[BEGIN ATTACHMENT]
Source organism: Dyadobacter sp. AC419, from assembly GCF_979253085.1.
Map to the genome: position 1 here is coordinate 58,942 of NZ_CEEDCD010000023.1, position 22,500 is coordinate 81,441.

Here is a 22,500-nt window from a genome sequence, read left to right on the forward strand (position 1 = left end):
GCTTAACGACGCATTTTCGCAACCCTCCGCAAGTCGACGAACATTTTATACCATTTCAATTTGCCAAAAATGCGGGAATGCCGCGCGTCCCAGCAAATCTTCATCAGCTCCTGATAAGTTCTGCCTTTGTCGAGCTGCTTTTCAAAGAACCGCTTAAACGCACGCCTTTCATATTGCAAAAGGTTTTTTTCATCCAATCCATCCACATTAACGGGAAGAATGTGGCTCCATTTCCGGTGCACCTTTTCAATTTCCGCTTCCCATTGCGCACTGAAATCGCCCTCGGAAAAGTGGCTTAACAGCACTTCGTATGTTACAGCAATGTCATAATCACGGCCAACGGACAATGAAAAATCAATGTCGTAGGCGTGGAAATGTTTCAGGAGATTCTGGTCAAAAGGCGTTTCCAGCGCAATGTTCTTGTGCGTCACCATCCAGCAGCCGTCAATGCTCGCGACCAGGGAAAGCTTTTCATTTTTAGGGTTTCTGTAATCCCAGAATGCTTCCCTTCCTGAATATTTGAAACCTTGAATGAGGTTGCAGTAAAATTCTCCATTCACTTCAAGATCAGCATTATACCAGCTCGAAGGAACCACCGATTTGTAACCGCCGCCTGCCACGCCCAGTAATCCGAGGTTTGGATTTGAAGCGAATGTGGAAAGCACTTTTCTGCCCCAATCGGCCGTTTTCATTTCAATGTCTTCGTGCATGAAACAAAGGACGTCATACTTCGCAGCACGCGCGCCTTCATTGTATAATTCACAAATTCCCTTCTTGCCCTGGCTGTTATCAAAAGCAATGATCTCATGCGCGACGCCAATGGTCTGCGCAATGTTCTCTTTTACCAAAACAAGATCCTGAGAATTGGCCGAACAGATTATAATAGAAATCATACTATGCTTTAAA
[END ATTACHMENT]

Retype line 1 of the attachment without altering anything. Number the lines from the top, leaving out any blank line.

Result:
Source organism: Dyadobacter sp. AC419, from assembly GCF_979253085.1.